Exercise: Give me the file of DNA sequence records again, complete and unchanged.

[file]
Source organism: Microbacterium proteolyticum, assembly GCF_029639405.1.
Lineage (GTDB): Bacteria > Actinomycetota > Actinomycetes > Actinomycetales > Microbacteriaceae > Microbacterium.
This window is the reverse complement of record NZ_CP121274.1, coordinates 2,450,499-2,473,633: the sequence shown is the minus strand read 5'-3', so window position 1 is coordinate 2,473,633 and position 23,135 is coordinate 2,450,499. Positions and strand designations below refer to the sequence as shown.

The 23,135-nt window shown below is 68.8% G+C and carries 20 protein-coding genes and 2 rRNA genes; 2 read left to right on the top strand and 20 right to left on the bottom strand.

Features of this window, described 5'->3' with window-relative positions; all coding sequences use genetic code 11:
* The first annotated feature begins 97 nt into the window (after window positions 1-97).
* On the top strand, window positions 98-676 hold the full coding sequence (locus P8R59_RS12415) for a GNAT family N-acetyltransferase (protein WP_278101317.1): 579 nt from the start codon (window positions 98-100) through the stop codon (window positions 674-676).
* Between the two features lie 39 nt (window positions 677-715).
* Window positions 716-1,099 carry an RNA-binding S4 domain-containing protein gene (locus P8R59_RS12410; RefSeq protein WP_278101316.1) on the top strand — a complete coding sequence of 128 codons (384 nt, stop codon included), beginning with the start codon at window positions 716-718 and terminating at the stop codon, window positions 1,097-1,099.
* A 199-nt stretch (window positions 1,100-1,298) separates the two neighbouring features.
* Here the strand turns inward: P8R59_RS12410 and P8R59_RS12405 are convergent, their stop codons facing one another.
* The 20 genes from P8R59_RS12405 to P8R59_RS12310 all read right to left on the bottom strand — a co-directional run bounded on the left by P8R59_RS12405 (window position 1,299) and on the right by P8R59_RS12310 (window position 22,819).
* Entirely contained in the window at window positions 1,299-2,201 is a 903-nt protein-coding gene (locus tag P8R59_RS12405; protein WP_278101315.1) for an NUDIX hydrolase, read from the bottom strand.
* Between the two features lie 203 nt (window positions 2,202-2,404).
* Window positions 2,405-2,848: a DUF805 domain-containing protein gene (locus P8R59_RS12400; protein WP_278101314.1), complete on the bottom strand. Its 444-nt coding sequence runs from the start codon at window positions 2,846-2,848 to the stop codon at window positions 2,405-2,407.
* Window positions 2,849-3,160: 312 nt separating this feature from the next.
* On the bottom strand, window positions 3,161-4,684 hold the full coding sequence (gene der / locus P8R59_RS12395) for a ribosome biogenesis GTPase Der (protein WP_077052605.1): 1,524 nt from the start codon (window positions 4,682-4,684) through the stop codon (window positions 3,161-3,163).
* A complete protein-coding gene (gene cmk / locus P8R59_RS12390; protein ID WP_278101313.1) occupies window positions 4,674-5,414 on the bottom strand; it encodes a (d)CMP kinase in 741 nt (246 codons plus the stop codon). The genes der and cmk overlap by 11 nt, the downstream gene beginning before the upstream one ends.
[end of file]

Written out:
Source organism: Microbacterium proteolyticum, assembly GCF_029639405.1.
Lineage (GTDB): Bacteria > Actinomycetota > Actinomycetes > Actinomycetales > Microbacteriaceae > Microbacterium.
This window is the reverse complement of record NZ_CP121274.1, coordinates 2,450,499-2,473,633: the sequence shown is the minus strand read 5'-3', so window position 1 is coordinate 2,473,633 and position 23,135 is coordinate 2,450,499. Positions and strand designations below refer to the sequence as shown.

The 23,135-nt window shown below is 68.8% G+C and carries 20 protein-coding genes and 2 rRNA genes; 2 read left to right on the top strand and 20 right to left on the bottom strand.

Features of this window, described 5'->3' with window-relative positions; all coding sequences use genetic code 11:
* The first annotated feature begins 97 nt into the window (after window positions 1-97).
* On the top strand, window positions 98-676 hold the full coding sequence (locus P8R59_RS12415) for a GNAT family N-acetyltransferase (protein WP_278101317.1): 579 nt from the start codon (window positions 98-100) through the stop codon (window positions 674-676).
* Between the two features lie 39 nt (window positions 677-715).
* Window positions 716-1,099 carry an RNA-binding S4 domain-containing protein gene (locus P8R59_RS12410; RefSeq protein WP_278101316.1) on the top strand — a complete coding sequence of 128 codons (384 nt, stop codon included), beginning with the start codon at window positions 716-718 and terminating at the stop codon, window positions 1,097-1,099.
* A 199-nt stretch (window positions 1,100-1,298) separates the two neighbouring features.
* Here the strand turns inward: P8R59_RS12410 and P8R59_RS12405 are convergent, their stop codons facing one another.
* The 20 genes from P8R59_RS12405 to P8R59_RS12310 all read right to left on the bottom strand — a co-directional run bounded on the left by P8R59_RS12405 (window position 1,299) and on the right by P8R59_RS12310 (window position 22,819).
* Entirely contained in the window at window positions 1,299-2,201 is a 903-nt protein-coding gene (locus tag P8R59_RS12405; protein WP_278101315.1) for an NUDIX hydrolase, read from the bottom strand.
* Between the two features lie 203 nt (window positions 2,202-2,404).
* Window positions 2,405-2,848: a DUF805 domain-containing protein gene (locus P8R59_RS12400; protein WP_278101314.1), complete on the bottom strand. Its 444-nt coding sequence runs from the start codon at window positions 2,846-2,848 to the stop codon at window positions 2,405-2,407.
* Window positions 2,849-3,160: 312 nt separating this feature from the next.
* On the bottom strand, window positions 3,161-4,684 hold the full coding sequence (gene der / locus P8R59_RS12395) for a ribosome biogenesis GTPase Der (protein WP_077052605.1): 1,524 nt from the start codon (window positions 4,682-4,684) through the stop codon (window positions 3,161-3,163).
* A complete protein-coding gene (gene cmk / locus P8R59_RS12390; protein ID WP_278101313.1) occupies window positions 4,674-5,414 on the bottom strand; it encodes a (d)CMP kinase in 741 nt (246 codons plus the stop codon). The genes der and cmk overlap by 11 nt, the downstream gene beginning before the upstream one ends.